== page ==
It’s time for HR professionals to move from “paper pushers” to strategic business partners.
Chanique Dodo, country HR leader for Oracle South Africa, says it’s high time the HR function embraces the digital era and becomes future-fit.
She says her team is past the teething stages of the digital transformation journey. “We have moved away from spending most of our time on administrative duties and we leverage systems to take care of admin. This means my team and I do not spend our time on items like adding someone on payroll or manually drafting an employee letter. If an employee needs a letter, there is a link where he/she can download the said letter from the system.
“Our organisation embraces a self-service approach and this enables our employees to obtain what they want in their own time and not wait for anyone to provide it to them. In addition, during employee onboarding, we do not have an IT support resource. New hires set up their own laptops by following the various support links. At first, new hires are surprised by this approach, but soon feel the empowerment that comes with a self-service digital approach.”
She adds that this allows her and her team to spend time on areas where they can add value in more strategic items such as implementing HR programmes that solve business problems.
“These are matters such as upskilling our workforce so that they are prepared for the future of work, addressing issues around attrition and retention, improving culture and transformation. These will impact our long-term business objectives. This is the direction that the HR function needs to move to, in my view. The more we show our value add, the more the perception about our function changes.”
Chanique has always been a person who thinks ahead. Bravely leaving Cape Town at just 23 to join FNB as part of their graduate programme, she had great intentions for her blossoming career.
“I didn't know anyone in Johannesburg and that was very daunting. I remember my mom being very nervous about me moving to another part of the country as I had only ever lived with her and my sister.”
At FNB, she was part of the talent acquisition team who were positioned as a centralised function and managed the young talent programme, succession planning and experienced hiring for the entire bank. It was with this opportunity and moving outside of her comfort zone, Cape Town, where she noticed that she would soon need to work harder to prove herself and her capabilities.
“During my search for a graduate role, it was evident that companies were mainly interested in graduates from the more popular universities like UCT, Stellenbosch and Wits. As much as as getting into the FNB graduate programme was a proud moment for me, as I was the only HR graduate selected from 120 who were successful for the programme, it was bittersweet, as we were only two graduates out of the 120 who came from the University of the Western Cape (UWC).”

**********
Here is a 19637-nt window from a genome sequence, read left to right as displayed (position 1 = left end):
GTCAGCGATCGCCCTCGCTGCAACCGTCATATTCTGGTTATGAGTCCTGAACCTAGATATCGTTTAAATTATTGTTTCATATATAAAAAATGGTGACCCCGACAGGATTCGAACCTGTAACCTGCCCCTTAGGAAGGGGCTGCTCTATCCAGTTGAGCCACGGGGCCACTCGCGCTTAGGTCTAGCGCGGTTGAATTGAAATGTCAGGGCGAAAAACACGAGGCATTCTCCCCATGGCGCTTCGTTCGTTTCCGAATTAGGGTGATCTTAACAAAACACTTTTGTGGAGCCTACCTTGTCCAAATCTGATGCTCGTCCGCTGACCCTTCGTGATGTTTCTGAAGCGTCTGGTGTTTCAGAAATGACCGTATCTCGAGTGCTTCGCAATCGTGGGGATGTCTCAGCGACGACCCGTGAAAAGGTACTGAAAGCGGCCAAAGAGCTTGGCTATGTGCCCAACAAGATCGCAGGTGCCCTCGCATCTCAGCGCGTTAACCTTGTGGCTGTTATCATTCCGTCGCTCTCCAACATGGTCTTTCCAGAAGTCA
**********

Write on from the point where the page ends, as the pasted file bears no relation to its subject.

Chanique furthermore felt a sense of responsibility to make a success of the opportunity. “I knew I needed this one opportunity to change the trajectory of not only my future, but the future of those at home.”
Following a successful year of learning at FNB, Chanique joined Cummins, a multinational company, and later moved into her first HR leadership role at FieldCore, a General Electric company.
Now an HR leader at Oracle and an executive committee member, Chanique attributes her career opportunities to remaining authentic to who she is, leading with empathy and being resilient through adversity. “Being in HR can be lonely sometimes, and having a supportive family structure has helped me get through the challenging times,” she notes.
Chanique takes motivation from having being the youngest member of the leadership team throughout her career, coupled with being a woman of colour, and sees it as an opportunity to inspire those who are still to come.
She holds a master’s in commerce specialising in industrial psychology from UWC and she is currently pursuing her MBA at Henley Business School – Africa.
Her advice to fellow HR executives who are yet to embark on this digital transformation journey? Understand what you wish to achieve as a business by moving to digital, and how it will create value and add value to your business, she says. “Buy-in from the board is easier to achieve when the objective is clear and when the value can be quantified. Then, you need to understand your people, the diversity of your organisation. Obtain employee feedback in the beginning stages of your move to digital, as opposed to taking a top-down implementation approach.
“Employees are the ones who will be working on the new systems and processes. Not all employees are digitally ready, and understanding how to address the readiness levels is key to achieve all-round success of moving to digital.
“Finally, your change management programme needs to be solidified as a people first approach; from communication to timelines to providing ongoing training and support,” she concludes.